Part 1 of this series (Pumps & Systems, February 2016, read it here) examined the process elements of a piping system, as well as the flow rate, prior to troubleshooting the cause of pump cavitation. This column will use the piping system's data previously discussed and determine the cavitation's cause and other challenges within the system.
In the example system (see Figure 1), results show that the differential pressure across the pump is only 63 pounds per square inch (psi), far less than the 69.2 psi in the validated results. The difference can be attributed to pump cavitation. The reduction in discharge pressure caused the level control valve to open farther to maintain the desired level in pressure vessel PX-PV-122.
We cannot use the pump curve to get the pump's flow rate, so to get an accurate reading we need a temporary flow meter. But because the level is maintained in PX-PV-122, we can assume the flow rate supplying the downstream loads meets the plant's process requirements of approximately 770 gallons per minute (gpm), the same as the validated results.
Now that we know the pump is cavitating, we must determine the cause and solution. Based on the low pump suction pressure PX-PI-120, we can assume a greater head loss in the suction pipeline. This could be caused by increased flow rate in pump suction, but based on the ability to maintain a constant level in PX-PV-122, we can assume the flow rate is still 770 gpm.
An obstruction in the suction pipeline could cause a head loss in the pipe in excess of the validated value, reducing the pump's suction pressure. The position of the supply tank discharge and pump suction isolation valves were found to be fully open, ruling out a partially closed isolation valve.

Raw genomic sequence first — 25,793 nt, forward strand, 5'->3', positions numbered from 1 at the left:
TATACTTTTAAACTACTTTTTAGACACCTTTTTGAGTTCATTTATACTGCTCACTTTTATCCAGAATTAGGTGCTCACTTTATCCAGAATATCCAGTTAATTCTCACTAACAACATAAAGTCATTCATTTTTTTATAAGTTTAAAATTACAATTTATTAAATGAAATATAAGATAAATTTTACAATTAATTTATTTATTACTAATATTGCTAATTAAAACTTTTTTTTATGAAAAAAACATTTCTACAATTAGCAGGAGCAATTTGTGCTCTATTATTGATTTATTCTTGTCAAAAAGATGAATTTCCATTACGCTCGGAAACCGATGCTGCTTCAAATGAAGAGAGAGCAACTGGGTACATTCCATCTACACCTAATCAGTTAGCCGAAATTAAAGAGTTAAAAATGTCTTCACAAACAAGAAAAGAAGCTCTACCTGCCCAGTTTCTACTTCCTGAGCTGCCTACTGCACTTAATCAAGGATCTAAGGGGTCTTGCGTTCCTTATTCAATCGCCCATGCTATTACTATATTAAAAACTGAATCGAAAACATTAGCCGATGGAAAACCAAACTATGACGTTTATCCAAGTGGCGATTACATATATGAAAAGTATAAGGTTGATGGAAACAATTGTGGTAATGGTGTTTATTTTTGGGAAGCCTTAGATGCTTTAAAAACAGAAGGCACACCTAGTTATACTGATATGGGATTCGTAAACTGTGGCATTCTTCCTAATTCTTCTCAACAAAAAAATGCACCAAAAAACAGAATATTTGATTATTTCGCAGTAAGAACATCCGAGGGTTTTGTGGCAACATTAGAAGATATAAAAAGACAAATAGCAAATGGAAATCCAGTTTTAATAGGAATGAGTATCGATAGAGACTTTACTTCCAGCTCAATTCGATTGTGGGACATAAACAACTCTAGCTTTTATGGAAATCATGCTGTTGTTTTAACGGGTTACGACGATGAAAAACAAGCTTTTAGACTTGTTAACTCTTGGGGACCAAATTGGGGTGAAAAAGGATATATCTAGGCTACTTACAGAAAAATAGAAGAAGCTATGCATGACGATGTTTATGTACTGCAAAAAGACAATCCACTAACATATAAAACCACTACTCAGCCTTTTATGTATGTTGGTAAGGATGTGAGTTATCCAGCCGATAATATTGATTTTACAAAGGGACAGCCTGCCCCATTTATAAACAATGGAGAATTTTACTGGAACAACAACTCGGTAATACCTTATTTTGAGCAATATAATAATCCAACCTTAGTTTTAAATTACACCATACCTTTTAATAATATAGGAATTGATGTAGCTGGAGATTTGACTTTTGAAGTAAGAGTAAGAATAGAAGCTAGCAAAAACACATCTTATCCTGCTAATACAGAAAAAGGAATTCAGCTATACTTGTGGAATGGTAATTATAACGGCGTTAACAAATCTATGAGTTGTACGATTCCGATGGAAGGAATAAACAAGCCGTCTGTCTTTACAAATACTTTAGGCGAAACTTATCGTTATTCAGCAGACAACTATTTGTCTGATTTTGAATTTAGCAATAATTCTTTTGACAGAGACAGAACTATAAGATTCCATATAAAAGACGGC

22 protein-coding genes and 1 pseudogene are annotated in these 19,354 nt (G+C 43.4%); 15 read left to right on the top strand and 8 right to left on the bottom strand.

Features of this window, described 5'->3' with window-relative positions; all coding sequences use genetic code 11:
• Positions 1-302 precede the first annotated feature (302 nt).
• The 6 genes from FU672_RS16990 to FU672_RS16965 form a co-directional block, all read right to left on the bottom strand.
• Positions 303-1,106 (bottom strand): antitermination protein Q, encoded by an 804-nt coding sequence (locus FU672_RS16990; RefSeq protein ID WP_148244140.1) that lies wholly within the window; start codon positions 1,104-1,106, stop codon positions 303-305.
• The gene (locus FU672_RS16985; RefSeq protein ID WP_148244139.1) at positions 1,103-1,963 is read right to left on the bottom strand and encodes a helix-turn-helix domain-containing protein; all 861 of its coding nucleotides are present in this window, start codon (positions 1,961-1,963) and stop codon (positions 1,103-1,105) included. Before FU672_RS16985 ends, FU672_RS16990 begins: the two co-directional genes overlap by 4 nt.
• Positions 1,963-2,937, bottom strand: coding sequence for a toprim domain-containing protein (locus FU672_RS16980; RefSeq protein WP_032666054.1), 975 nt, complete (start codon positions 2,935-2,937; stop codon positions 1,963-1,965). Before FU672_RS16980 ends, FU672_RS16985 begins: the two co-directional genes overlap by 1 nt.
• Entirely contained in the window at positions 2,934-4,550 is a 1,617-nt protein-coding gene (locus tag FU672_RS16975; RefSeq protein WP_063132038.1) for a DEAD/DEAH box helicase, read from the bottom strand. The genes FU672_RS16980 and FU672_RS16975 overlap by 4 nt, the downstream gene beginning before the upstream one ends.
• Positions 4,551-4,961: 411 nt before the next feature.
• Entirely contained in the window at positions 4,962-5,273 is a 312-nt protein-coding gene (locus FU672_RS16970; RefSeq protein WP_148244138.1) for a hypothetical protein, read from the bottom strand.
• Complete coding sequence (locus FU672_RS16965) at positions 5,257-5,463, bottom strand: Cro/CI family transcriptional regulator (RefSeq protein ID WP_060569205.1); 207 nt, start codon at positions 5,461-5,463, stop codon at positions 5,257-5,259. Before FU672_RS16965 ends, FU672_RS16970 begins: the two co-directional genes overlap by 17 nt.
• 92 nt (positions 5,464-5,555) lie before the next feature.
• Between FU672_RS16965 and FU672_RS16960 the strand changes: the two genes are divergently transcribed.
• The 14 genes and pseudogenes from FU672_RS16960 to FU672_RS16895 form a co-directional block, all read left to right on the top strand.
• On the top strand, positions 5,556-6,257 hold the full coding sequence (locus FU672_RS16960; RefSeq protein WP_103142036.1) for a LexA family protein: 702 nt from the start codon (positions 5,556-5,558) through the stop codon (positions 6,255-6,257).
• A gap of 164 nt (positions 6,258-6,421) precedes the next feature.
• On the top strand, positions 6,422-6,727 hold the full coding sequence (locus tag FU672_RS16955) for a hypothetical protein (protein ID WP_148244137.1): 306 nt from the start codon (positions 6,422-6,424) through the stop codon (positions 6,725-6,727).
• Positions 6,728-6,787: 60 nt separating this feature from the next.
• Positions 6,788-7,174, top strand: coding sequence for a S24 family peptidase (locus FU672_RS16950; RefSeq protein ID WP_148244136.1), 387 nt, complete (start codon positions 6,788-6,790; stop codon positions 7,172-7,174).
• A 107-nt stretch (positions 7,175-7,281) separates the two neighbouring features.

The level reading in the supply tank was checked to ensure the low pump suction pressure was not the result of a low level condition in the supply tank. The normal operating level ruled out a low tank level.
A pipe flange was discovered in the pump suction line. With other possibilities for a low suction pressure problem eliminated, the maintenance department put in a work order to remove the flange and look for obstructions in the suction pipeline. During the next scheduled shutdown, workers removed the suction flange and discovered two significant problems. First, they found a suction strainer in the suction pipeline that was not indicated on plant documentation. Second, the strainer contained parts of a broken spray nozzle and other debris causing blockage in the suction pipeline. When the team cleaned the suction strainer and reactivated the system, the pump suction pressure returned to normal, eliminating cavitation.
Rather than removing the startup strainer, the maintenance staff decided to install a permanent strainer to protect the pump from large objects passing through it. A local differential pressure gauge was also installed to indicate fouling in the suction strainer.
This piping system has been operating smoothly for an extended period of time, but recently the operations group has had problems getting sufficient fluid from the process vessel to the various plant loads supplied by the system. During periods of short-term high demand, the system cannot keep up with the rapidly changing process requirements.
The current installed plant instrumentation results are displayed in Table 1 along with the normal valve position indicated in the validated results.